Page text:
It seems a reasonable assumption that if people have enough information about an issue, they will change the way they behave – whether that means buying ethically sourced bananas or driving less to tackle climate change. However, this notion has been increasingly challenged.

Studies indicate that consumer behaviour is complex and deeply rooted in habits, emotions, social norms and economic frameworks, which can limit choice. Consequently, knowing about issues such as climate change doesn’t necessarily translate into action. This is the so called “value-action gap”. Some interesting practical experiments have tested this gap by exploring the potential of supply-chain transparency to prompt change among consumers. The results are astonishing: consumers, for example, would still buy products such as chocolate and bananas even after being told at point of sale that the production process was socially and environmentally unsustainable.

The story becomes more fascinating when we start to envision the opportunities to influence consumer behaviour that derive from this evidence base. By developing a clear understanding of how people process information and make decisions, we are able to identify a mix of tools and initiatives to promote change.

The Europe-wide SPREAD Sustainable Lifestyles 2050 Project developed scenarios for sustainable living in the future and designed roadmaps to make them come true, by means of research-based activities and multi-stakeholder dialog events. SPREAD demonstrated that understanding people’s behaviour requires going beyond the image of “consumers” and looking at people as “citizens” – across age and socio-economic groups with varied skills and interests. Recognizing and addressing the barriers and motivations to action for these different groups is a good starting point, and I would like to highlight three of them. First, people tend to accept and choose default options, i.e., buying products that are massively produced, easily accessed in supermarkets and whose purchasing don’t require extra thoughts or efforts from the consumer. Second, people tend to do things that other people are doing. Third, people tend to follow those perceived as authority figures or experts.

To address these key aspects, sustainable consumption initiatives must go beyond a one-size-fits-all approach. Rather, each of the different groups of consumers and barriers to action present a new opportunity to foster change.

Therefore, making sustainable choices the default can be a powerful approach to change consumer behaviour. Businesses can play an important role here, by improving the added value of sustainability attached to products and services and making them the easiest choice for consumers. Feeding Milan, for example, is an initiative that creates sustainable choices in the food sector. It brings local produce from the regions surrounding Milan to the city centre and makes high-quality, fresh, organic products available through a short supply chain. Additionally, studies have indicated that how information is presented regarding the default option can strongly affect people’s choices.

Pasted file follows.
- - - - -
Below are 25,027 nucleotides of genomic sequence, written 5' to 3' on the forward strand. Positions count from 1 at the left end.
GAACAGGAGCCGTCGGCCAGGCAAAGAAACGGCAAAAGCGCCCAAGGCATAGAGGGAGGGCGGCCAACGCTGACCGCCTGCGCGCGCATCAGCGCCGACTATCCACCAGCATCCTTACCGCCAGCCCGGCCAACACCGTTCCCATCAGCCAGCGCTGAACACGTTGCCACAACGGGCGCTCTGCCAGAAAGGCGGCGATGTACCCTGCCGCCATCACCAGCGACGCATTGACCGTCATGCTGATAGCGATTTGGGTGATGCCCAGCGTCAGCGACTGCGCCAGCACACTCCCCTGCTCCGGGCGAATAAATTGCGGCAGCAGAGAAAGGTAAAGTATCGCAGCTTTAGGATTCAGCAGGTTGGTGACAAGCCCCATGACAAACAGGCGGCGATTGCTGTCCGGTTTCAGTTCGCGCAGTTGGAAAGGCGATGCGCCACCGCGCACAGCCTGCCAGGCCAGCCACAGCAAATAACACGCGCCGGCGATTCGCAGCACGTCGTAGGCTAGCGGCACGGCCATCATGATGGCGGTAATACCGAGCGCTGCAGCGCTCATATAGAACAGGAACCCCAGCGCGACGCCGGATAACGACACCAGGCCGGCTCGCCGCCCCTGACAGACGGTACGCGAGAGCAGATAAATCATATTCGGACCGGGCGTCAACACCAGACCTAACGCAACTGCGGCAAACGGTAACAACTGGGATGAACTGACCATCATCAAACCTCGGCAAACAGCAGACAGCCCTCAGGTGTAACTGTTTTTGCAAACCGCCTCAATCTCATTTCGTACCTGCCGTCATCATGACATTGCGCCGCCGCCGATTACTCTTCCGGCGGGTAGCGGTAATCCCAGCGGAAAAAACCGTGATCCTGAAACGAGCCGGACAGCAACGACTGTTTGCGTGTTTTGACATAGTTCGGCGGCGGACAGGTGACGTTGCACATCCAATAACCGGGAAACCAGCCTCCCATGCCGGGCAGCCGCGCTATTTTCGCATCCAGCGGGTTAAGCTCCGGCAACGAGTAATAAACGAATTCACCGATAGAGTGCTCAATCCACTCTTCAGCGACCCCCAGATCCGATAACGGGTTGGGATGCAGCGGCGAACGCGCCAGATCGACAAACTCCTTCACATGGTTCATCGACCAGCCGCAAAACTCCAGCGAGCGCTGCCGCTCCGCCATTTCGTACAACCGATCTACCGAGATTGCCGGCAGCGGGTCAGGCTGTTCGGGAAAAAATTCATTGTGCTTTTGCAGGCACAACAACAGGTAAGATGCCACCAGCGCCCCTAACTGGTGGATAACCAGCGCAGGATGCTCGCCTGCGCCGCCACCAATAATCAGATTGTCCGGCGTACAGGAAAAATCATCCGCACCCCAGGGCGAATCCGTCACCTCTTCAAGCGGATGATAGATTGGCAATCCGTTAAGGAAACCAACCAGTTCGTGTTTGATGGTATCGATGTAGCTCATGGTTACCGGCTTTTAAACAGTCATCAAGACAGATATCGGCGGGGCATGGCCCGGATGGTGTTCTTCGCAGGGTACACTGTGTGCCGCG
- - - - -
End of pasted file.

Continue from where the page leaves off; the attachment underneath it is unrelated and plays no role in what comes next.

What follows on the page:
Engaging people at the local level can also be an effective way to change behaviour, as it taps into the potential of the sense of community. This is a great opportunity for joint action among policy-makers, businesses and civil society organizations to create innovative business models that sustainably meet local needs and aspirations.

Finally, stakeholders can encourage change towards sustainable consumption by setting an example. For businesses, this entails aiming to create shared value, not just profit per se. It is an opportunity for companies to use their expertise to help shape positive visions of sustainable lifestyles by demonstrating how a sustainable house, school or an entire community could look like, based on sustainable products and services. This can be achieved by public exhibitions, open-lab experiments and storytelling.

All these approaches benefit from having the right performance measurements to check that progress is being made.

Influencing the way people behave is notoriously challenging, but with multi-stakeholder engagement and the appropriate tools in place, we can give people the opportunities they need to be able to make more sustainable choices.

Author: Michael Kuhndt, Director of the Collaborating Centre on Sustainable Consumption and Production, member of the Global Agenda Council on Sustainable Consumption

The new sustainability award “+ Change Effie”, sponsored by Effie Worldwide in collaboration with the World Economic Forum, is announced today.

Image: Organic bananas in a supermarket in Berlin. REUTERS/Fabrizio Bensch